While at NYC’s Spur Tree restaurant , I noticed a woman wearing a leopard print with an array of people waiting to interview her. Sean (the owner of Spur Tree) said “she would be good for your small stories”. Meet Jamaican-born reggae singer and “Queen of Dancehall,” Lady Saw was the first female DJ to win a Grammy Award, and the first female to be certified triple platinum as a result of her work on No Doubt’s Underneath It All in 2003 after reaching #3 on the U.S. Billboard Hot 100 Chart. Our conversation covers her upbringing in Jamaica, working with Eve, taking care of her family, farming , her favorite fashion brands, the origin of her name, how negativity drives her, her pets, her love of Kimora Lee and she freestyles. The multi-talented Jamaica native has had a hand in creating hits for artists like Beenie Man, Sizzla, Bounty Killer, Vegas, Vybz Kartel, Capelton and Spragga Benz. Her appeal has also resulted in dynamic collaborations with Gwen Stefani, Missy Elliot, Remy Ma, Trina, Nicki Minaj, Foxy Brown Michael Franti and Pharrell Williams

Stacey McKenzie: The Scout, Jean Paul Gaultier, Workshops & Passion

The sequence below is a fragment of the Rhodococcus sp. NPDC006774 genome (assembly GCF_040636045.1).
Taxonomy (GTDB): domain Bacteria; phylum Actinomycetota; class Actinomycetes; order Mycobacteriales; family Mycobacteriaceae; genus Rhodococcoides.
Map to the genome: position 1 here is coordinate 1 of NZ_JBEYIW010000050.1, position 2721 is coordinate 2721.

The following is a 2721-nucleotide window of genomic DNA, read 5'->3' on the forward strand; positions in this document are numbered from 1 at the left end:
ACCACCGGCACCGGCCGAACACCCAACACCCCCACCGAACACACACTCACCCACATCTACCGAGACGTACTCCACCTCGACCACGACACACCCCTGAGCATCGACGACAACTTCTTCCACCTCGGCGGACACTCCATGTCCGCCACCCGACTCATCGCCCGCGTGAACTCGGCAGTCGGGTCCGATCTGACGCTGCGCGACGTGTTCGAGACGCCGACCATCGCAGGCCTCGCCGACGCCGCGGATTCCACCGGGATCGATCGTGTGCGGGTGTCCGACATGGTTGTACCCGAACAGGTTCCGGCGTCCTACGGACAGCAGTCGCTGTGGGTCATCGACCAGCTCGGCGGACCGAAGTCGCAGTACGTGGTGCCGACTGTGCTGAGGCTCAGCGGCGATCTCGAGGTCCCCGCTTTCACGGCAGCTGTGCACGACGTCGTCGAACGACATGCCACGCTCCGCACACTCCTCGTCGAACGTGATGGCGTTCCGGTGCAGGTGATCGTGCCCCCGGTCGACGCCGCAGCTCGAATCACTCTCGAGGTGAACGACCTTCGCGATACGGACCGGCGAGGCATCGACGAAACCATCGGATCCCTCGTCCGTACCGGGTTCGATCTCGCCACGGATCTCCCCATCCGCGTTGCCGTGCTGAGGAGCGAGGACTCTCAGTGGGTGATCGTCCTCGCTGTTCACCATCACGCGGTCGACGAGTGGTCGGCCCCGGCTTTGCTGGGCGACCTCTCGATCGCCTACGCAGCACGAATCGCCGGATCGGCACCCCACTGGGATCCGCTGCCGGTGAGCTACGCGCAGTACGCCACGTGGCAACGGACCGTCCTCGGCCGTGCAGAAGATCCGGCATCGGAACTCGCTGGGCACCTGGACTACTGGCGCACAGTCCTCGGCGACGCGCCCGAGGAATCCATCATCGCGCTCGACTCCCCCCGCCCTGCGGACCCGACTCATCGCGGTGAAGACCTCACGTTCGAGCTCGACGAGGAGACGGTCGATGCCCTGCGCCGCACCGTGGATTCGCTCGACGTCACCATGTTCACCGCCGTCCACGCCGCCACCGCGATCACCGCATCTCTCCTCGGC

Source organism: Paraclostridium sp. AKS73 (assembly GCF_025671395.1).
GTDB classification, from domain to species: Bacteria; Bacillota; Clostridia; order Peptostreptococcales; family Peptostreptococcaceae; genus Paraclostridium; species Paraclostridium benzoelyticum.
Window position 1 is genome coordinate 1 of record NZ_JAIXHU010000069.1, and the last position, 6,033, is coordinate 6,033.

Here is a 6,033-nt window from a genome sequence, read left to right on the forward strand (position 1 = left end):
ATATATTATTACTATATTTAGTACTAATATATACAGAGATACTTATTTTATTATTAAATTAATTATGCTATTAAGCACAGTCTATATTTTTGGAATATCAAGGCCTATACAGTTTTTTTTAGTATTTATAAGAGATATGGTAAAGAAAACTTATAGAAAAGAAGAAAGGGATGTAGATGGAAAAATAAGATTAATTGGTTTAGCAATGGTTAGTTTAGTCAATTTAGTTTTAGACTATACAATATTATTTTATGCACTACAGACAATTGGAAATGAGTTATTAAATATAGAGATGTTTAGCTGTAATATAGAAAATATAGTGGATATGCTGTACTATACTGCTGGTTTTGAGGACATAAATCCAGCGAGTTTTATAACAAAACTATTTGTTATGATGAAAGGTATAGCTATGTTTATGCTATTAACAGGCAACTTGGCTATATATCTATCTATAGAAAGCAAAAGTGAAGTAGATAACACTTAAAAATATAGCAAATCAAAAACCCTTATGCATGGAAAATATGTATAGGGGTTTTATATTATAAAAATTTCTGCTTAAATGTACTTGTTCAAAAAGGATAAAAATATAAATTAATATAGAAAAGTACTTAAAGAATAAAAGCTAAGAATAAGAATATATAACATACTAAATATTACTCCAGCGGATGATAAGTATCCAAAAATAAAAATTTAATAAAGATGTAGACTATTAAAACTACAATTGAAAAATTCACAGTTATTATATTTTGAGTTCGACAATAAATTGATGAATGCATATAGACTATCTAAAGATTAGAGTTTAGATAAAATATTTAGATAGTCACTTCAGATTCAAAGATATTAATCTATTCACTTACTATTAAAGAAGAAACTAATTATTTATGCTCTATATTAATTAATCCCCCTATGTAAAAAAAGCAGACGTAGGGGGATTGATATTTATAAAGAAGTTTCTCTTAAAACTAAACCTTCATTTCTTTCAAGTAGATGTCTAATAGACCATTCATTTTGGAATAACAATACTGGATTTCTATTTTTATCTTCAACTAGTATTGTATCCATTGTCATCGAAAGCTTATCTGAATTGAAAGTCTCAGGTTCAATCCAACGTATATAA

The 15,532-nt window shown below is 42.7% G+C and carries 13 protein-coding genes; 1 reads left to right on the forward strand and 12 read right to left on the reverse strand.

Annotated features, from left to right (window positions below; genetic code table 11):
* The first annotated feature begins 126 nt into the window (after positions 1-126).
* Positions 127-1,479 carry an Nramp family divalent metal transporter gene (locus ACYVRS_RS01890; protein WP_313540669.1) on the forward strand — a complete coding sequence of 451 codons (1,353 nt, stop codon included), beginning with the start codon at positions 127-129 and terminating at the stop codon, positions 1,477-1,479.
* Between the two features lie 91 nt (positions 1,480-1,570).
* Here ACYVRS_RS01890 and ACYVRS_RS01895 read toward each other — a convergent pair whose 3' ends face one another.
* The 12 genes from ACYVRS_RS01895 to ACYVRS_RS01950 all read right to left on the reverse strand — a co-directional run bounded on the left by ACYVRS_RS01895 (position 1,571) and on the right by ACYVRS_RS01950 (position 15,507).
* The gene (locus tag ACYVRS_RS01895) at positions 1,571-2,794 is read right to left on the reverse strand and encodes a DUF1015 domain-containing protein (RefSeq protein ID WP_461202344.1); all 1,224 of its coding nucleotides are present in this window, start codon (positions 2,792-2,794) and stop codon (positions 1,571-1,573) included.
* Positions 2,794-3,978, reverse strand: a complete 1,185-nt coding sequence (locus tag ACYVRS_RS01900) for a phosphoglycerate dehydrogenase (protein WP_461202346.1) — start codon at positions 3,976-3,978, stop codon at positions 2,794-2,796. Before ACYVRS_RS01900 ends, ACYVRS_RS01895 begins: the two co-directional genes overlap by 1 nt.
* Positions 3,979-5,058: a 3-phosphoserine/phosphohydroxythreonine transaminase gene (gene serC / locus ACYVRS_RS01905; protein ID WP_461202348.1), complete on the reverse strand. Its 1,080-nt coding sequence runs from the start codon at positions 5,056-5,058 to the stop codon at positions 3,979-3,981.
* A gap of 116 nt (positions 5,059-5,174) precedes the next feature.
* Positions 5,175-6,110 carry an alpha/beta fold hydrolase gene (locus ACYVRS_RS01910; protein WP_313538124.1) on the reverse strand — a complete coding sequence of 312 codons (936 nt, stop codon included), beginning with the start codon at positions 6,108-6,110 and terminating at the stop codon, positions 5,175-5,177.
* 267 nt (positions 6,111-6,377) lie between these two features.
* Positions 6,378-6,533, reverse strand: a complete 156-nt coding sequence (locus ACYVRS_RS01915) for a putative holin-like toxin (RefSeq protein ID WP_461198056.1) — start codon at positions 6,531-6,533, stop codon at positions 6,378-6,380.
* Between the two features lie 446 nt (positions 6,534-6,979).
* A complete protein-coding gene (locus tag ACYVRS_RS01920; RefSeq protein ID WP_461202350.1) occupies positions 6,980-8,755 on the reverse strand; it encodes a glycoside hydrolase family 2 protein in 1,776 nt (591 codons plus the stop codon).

I randomly met up with Stacey. Like many I know of Stacey but until now I did not really know her story. Stacey shares her inspiring story of passion as her anchor to accomplish her goal of being a model although everyone told her she did not have the “look”. Stacey McKenzie (born in Kingston, Jamaica) is a global fashion model living in Toronto. She is a runway coach and most recently a model coach and judge on the Canadian reality television show Canada’s Next Top Model. After being told, early in her career, that she was too distinctive for the Canadian market, she moved to New York. She was immediately picked up by Elite Model Management. Unprepared for the challenges of a modeling career, McKenzie returned to Canada and finished high school. In 1995, she moved to Paris, France to pursue modeling further. During her first season, she modeled for top designers including Jean Paul Gaultier, Thierry Mugler and Christian Lacroix. She also landed her first campaign with photographer Oliviero Toscani for Benetton. In the wake of her initial success in Paris, McKenzie was commissioned to work in markets around the globe including Paris, London, Italy, Austria, US and Japan. She worked for Alexander McQueen, Betsey Johnson, Tommy Hilfiger, Todd Oldham, Michiko Koshino and Jean Paul Gaultier. Her magazine covers include Essence, Le Monde and Panache, as well as editorials in Vogue (US, Japan, Korea, Britain, Spain), Harper’s Bazaar, Interview, Flare, Fashion, and Vibe. She has appeared in a number of major campaigns including Calvin Klein CK, Jean Paul Gaultier, MAC, Mexx, Reebok, Todd Oldham Jeans, Nordstrom, Barneys, and Banana Republic.